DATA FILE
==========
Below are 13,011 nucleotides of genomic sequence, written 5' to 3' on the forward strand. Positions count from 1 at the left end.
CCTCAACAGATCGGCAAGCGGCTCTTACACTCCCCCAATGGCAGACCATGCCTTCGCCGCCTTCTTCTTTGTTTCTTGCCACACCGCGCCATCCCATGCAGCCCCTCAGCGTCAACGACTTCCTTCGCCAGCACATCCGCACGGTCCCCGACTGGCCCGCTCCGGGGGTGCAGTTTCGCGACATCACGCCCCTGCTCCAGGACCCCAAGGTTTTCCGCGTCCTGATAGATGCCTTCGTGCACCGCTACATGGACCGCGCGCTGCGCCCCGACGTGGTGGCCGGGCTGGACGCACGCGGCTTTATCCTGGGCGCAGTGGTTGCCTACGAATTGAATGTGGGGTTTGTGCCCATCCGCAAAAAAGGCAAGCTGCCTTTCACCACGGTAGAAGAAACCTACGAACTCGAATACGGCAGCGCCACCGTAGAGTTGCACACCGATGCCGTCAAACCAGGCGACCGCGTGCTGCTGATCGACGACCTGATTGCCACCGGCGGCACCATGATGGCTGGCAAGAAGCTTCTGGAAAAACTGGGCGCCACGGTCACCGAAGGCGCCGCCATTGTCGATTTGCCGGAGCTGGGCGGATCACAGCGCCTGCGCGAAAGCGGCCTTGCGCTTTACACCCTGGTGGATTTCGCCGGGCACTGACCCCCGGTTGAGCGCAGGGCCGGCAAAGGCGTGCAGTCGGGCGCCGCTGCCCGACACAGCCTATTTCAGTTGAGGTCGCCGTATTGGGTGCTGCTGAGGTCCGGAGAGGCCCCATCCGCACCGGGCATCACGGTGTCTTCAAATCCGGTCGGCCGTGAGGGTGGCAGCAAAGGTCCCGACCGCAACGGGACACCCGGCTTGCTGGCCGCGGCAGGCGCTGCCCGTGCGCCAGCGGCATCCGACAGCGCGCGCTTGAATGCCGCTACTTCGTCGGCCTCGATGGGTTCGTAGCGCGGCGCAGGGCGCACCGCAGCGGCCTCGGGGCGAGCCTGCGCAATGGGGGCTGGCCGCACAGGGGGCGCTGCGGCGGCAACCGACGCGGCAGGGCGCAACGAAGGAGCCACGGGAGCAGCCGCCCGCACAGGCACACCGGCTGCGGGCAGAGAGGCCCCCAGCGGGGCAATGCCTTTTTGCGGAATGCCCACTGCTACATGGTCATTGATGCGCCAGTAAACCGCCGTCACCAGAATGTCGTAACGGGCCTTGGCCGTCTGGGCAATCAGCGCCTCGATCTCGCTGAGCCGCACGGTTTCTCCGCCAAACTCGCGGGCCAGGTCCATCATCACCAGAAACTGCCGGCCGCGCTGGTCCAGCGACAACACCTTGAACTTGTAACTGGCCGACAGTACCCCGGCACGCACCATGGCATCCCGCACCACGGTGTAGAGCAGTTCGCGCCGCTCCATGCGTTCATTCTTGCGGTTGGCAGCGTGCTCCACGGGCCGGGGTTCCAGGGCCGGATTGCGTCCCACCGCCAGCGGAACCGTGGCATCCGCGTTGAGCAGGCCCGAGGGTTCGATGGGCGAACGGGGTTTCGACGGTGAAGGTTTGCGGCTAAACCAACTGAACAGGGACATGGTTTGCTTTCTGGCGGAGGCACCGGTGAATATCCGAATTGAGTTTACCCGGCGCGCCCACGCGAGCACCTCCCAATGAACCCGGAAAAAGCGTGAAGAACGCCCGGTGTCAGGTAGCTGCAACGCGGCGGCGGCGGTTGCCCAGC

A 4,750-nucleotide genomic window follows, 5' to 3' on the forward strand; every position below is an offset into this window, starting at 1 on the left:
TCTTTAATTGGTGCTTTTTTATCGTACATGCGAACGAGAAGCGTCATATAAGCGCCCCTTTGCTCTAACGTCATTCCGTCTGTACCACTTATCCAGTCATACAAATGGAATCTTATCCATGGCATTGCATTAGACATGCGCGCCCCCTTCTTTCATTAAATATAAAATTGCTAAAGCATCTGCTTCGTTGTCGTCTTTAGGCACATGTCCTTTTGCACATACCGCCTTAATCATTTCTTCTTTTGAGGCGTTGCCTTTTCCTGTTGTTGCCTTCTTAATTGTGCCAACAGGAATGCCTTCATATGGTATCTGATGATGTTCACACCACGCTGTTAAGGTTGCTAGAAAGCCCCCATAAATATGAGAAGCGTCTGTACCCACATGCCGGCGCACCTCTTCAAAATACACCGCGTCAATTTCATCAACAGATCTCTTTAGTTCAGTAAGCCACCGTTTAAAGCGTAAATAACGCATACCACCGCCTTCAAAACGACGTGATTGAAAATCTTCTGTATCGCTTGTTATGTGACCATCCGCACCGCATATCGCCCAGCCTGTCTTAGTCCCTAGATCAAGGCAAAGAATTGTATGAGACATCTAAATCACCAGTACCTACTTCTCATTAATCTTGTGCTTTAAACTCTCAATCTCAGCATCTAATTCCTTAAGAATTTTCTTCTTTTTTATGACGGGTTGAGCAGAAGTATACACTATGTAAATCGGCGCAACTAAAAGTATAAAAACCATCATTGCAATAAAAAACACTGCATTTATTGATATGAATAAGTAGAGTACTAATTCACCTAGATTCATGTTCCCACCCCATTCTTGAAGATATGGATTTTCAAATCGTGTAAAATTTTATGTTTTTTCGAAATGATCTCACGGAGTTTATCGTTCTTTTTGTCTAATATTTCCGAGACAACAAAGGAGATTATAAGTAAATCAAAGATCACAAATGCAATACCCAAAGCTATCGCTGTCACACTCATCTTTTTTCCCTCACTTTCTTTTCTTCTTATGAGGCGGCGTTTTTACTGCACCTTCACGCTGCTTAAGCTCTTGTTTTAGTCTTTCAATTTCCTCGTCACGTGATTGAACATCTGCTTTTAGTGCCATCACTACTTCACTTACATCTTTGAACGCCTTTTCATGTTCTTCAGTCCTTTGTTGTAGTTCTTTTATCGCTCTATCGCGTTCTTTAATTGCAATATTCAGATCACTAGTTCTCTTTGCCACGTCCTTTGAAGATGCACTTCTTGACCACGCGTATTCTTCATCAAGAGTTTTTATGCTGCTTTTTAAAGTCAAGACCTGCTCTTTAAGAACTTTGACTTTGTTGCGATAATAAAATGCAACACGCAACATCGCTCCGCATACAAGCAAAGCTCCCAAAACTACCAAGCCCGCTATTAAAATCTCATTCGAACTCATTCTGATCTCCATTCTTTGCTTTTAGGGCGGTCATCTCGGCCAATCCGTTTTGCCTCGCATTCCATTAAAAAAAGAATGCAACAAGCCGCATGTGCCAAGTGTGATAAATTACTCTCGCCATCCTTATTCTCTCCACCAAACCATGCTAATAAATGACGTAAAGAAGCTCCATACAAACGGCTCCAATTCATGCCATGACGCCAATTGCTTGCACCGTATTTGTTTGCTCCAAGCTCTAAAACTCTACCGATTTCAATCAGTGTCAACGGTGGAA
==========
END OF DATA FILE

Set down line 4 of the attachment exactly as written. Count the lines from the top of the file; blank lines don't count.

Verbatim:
TCTTTAATTGGTGCTTTTTTATCGTACATGCGAACGAGAAGCGTCATATAAGCGCCCCTTTGCTCTAACGTCATTCCGTCTGTACCACTTATCCAGTCATACAAATGGAATCTTATCCATGGCATTGCATTAGACATGCGCGCCCCCTTCTTTCATTAAATATAAAATTGCTAAAGCATCTGCTTCGTTGTCGTCTTTAGGCACATGTCCTTTTGCACATACCGCCTTAATCATTTCTTCTTTTGAGGCGTTGCCTTTTCCTGTTGTTGCCTTCTTAATTGTGCCAACAGGAATGCCTTCATATGGTATCTGATGATGTTCACACCACGCTGTTAAGGTTGCTAGAAAGCCCCCATAAATATGAGAAGCGTCTGTACCCACATGCCGGCGCACCTCTTCAAAATACACCGCGTCAATTTCATCAACAGATCTCTTTAGTTCAGTAAGCCACCGTTTAAAGCGTAAATAACGCATACCACCGCCTTCAAAACGACGTGATTGAAAATCTTCTGTATCGCTTGTTATGTGACCATCCGCACCGCATATCGCCCAGCCTGTCTTAGTCCCTAGATCAAGGCAAAGAATTGTATGAGACATCTAAATCACCAGTACCTACTTCTCATTAATCTTGTGCTTTAAACTCTCAATCTCAGCATCTAATTCCTTAAGAATTTTCTTCTTTTTTATGACGGGTTGAGCAGAAGTATACACTATGTAAATCGGCGCAACTAAAAGTATAAAAACCATCATTGCAATAAAAAACACTGCATTTATTGATATGAATAAGTAGAGTACTAATTCACCTAGATTCATGTTCCCACCCCATTCTTGAAGATATGGATTTTCAAATCGTGTAAAATTTTATGTTTTTTCGAAATGATCTCACGGAGTTTATCGTTCTTTTTGTCTAATATTTCCGAGACAACAAAGGAGATTATAAGTAAATCAAAGATCACAAATGCAATACCCAAAGCTATCGCTGTCACACTCATCTTTTTTCCCTCACTTTCTTTTCTTCTTATGAGGCGGCGTTTTTACTGCACCTTCACGCTGCTTAAGCTCTTGTTTTAGTCTTTCAATTTCCTCGTCACGTGATTGAACATCTGCTTTTAGTGCCATCACTACTTCACTTACATCTTTGAACGCCTTTTCATGTTCTTCAGTCCTTTGTTGTAGTTCTTTTATCGCTCTATCGCGTTCTTTAATTGCAATATTCAGATCACTAGTTCTCTTTGCCACGTCCTTTGAAGATGCACTTCTTGACCACGCGTATTCTTCATCAAGAGTTTTTATGCTGCTTTTTAAAGTCAAGACCTGCTCTTTAAGAACTTTGACTTTGTTGCGATAATAAAATGCAACACGCAACATCGCTCCGCATACAAGCAAAGCTCCCAAAACTACCAAGCCCGCTATTAAAATCTCATTCGAACTCATTCTGATCTCCATTCTTTGCTTTTAGGGCGGTCATCTCGGCCAATCCGTTTTGCCTCGCATTCCATTAAAAAAAGAATGCAACAAGCCGCATGTGCCAAGTGTGATAAATTACTCTCGCCATCCTTATTCTCTCCACCAAACCATGCTAATAAATGACGTAAAGAAGCTCCATACAAACGGCTCCAATTCATGCCATGACGCCAATTGCTTGCACCGTATTTGTTTGCTCCAAGCTCTAAAACTCTACCGATTTCAATCAGTGTCAACGGTGGAA